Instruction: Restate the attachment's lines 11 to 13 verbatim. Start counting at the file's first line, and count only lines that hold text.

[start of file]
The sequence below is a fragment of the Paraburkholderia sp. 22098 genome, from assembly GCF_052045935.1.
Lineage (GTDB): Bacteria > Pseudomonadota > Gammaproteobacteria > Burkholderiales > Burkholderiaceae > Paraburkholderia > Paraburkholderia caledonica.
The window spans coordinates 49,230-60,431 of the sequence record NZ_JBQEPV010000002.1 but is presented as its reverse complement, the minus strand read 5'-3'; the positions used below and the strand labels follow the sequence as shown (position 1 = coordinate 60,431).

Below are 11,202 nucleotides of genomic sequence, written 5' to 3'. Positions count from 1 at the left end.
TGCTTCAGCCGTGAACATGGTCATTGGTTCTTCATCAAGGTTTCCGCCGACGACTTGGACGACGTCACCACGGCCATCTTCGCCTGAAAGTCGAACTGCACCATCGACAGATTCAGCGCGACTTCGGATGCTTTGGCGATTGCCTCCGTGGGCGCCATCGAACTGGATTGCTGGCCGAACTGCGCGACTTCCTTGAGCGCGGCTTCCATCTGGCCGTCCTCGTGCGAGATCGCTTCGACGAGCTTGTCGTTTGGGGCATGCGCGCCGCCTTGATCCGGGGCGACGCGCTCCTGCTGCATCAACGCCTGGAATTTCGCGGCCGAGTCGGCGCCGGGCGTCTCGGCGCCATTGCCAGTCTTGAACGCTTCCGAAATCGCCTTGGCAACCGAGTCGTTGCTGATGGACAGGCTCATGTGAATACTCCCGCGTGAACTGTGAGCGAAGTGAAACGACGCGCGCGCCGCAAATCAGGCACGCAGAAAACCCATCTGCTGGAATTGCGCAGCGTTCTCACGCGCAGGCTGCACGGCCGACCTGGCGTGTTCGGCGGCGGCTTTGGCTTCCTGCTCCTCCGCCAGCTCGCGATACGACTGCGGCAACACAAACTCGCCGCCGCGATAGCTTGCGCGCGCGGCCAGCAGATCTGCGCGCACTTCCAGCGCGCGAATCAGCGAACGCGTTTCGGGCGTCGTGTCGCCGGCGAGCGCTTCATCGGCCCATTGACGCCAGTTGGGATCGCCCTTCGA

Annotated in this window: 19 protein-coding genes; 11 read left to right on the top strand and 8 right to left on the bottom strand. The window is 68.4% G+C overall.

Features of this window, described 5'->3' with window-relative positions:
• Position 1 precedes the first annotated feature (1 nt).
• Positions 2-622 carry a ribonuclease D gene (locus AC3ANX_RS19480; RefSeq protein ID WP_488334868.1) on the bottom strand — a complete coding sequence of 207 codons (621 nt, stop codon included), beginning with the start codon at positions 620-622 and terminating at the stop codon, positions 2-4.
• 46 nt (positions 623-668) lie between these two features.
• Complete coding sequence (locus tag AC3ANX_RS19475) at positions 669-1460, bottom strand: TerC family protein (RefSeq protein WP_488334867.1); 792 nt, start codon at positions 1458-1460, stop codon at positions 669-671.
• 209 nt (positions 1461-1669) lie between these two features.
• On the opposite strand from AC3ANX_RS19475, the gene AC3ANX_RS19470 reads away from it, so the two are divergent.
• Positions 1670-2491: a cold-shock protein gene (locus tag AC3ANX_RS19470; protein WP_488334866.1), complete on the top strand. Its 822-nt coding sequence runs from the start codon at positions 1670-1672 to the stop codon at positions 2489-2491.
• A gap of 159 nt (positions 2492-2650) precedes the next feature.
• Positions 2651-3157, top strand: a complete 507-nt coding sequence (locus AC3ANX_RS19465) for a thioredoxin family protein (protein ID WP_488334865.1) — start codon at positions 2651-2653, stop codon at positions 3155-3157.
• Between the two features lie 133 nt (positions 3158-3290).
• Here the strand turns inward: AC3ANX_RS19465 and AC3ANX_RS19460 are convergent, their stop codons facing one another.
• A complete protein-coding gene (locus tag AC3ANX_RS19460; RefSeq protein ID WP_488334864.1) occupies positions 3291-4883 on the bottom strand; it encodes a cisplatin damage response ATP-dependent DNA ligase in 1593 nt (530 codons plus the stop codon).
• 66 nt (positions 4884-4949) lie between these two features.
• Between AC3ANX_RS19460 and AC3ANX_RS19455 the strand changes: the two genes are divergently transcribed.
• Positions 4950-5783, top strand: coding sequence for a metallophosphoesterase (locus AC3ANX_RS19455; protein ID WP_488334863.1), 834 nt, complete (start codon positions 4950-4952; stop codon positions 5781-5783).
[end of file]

• Complete coding sequence (locus tag AC3ANX_RS19475) at positions 669-1460, bottom strand: TerC family protein (RefSeq protein WP_488334867.1); 792 nt, start codon at positions 1458-1460, stop codon at positions 669-671.
• 209 nt (positions 1461-1669) lie between these two features.
• On the opposite strand from AC3ANX_RS19475, the gene AC3ANX_RS19470 reads away from it, so the two are divergent.